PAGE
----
U.S. Former Police Chief Expresses Shock at Swedish Gang Violence

Forensic police investigates on August 22, 2016 an area in Gothenburg, where an explosion demolished an apartment the night before. An eight-year-old boy was killed Monday night when a grenade was thrown into the apartment in Sweden where he was sleeping, police said, adding he was likely the victim of …
BJORN LARSSON ROSVALL/AFP/Getty Images

A former United States police chief brought in to help Sweden tackle gun crime has expressed shock at the level of violence in the country.

Over the summer, Stockholm’s police went into cooperation with Rutgers University to collaborate on gun crime, with former New Jersey police chief Rick Fuentes travelling to Sweden to meet his Stockholm counterpart, Expressen reports.

Fuentes said he was surprised by the situation in Sweden, especially the number of explosions which has dramatically increased in 2019.

When asked by the newspaper if he had seen similar bombings and use of grenades in the United States, Fuentes said: “I haven’t seen a grenade attack, it hasn’t happened. We have not seen any use of explosives when it comes to murders and injuring people — it is a level of violence we have not seen.”

Ulf Johansson, Stockholm Police’s regional chief, said that the collaboration would involve an exchange of knowledge and work experience and said he wants Sweden to learn from the way the New Jersey police drastically reduced the waiting period for ballistic evidence.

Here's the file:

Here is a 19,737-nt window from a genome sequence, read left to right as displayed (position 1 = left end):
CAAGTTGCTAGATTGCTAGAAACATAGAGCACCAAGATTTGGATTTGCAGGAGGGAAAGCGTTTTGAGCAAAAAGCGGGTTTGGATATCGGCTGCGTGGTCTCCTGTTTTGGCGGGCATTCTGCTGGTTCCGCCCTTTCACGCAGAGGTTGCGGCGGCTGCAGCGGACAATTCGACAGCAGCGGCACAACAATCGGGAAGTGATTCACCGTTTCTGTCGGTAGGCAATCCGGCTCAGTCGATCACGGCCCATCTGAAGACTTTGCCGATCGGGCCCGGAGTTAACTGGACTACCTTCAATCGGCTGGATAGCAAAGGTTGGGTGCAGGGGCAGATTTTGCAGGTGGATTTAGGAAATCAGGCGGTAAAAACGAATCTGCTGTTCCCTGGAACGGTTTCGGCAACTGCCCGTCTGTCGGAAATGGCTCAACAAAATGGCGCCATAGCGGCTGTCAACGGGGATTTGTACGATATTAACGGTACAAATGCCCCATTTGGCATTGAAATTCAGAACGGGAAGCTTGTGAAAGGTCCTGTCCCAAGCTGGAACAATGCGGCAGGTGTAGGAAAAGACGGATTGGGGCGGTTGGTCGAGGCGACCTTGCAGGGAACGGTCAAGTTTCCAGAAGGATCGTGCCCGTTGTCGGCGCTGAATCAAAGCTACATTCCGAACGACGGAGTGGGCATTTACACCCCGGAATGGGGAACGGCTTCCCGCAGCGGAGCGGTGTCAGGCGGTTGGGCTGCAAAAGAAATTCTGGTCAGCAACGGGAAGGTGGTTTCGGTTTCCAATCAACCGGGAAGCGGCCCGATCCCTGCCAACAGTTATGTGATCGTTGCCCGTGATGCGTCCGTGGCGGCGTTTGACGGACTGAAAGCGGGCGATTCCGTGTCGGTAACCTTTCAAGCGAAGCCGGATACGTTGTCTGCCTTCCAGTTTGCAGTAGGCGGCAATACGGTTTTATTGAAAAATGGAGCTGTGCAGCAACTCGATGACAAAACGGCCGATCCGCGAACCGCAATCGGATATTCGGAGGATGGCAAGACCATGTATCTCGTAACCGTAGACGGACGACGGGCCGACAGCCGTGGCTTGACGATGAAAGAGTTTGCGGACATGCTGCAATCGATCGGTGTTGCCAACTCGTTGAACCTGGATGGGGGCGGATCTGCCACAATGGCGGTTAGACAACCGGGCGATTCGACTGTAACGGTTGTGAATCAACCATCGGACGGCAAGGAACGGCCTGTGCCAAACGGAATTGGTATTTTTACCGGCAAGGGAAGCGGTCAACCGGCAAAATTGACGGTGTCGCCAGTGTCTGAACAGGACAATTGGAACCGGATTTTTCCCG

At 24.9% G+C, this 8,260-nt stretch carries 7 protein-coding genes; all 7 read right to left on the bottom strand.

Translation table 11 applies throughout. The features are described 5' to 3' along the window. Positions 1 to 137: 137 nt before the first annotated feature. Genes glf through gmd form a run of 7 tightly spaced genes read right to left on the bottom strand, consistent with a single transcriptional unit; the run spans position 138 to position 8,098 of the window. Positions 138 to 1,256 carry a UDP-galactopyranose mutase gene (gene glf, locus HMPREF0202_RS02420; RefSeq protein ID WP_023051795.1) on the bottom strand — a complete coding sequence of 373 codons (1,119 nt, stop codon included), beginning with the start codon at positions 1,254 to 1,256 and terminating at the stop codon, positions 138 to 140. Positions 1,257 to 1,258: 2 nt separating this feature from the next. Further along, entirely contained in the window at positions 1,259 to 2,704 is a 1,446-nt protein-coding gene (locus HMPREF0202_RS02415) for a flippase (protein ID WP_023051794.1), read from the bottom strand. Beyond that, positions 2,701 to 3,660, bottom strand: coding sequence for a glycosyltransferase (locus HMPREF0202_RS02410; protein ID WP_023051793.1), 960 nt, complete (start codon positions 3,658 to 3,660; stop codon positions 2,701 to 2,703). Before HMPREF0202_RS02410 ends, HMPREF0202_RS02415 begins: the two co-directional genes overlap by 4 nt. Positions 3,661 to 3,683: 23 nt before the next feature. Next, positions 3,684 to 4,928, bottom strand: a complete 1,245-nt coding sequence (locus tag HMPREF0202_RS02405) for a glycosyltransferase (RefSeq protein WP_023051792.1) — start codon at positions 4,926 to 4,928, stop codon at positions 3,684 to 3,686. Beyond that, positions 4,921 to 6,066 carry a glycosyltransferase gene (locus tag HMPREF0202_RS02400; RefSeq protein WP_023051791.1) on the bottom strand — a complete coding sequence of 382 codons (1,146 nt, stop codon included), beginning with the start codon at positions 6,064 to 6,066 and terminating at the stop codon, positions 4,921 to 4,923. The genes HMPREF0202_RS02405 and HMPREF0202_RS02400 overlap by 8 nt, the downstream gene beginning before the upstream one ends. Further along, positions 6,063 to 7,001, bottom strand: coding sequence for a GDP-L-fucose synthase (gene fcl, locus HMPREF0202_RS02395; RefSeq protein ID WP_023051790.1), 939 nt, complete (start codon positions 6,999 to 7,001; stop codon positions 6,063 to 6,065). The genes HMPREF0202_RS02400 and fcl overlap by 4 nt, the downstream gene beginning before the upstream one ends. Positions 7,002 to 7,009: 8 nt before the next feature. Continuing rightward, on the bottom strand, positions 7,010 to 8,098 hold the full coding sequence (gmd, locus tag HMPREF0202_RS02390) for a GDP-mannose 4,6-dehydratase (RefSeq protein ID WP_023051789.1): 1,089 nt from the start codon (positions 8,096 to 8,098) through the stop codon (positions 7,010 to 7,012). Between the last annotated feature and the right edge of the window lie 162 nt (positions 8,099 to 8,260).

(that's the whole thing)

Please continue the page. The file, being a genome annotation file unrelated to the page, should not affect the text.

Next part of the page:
“Those who investigate murders and shootings are very good at what they do. What they need is information quickly so you have to do everything you can to get information out to the investigators,” Fuentes said.

Sweden has seen a surge in gun crime over the last several years with the country seeing a 100 per cent rise in fatal shootings and attempted fatal shootings since 2012.

Swedish Moderate party leader Ulf Kristersson slammed the Social Democrat government on the issue in July, saying the situation was “extreme for a country that is not at war”.

Swedish Security Service (Säpo) head Anders Thornberg said in July that the current wave of shootings was unlikely to be abated any time soon, indicating that the problem could remain for years to come.

Follow Chris Tomlinson on Twitter at @TomlinsonCJ or email at ctomlinson(at)breitbart.com

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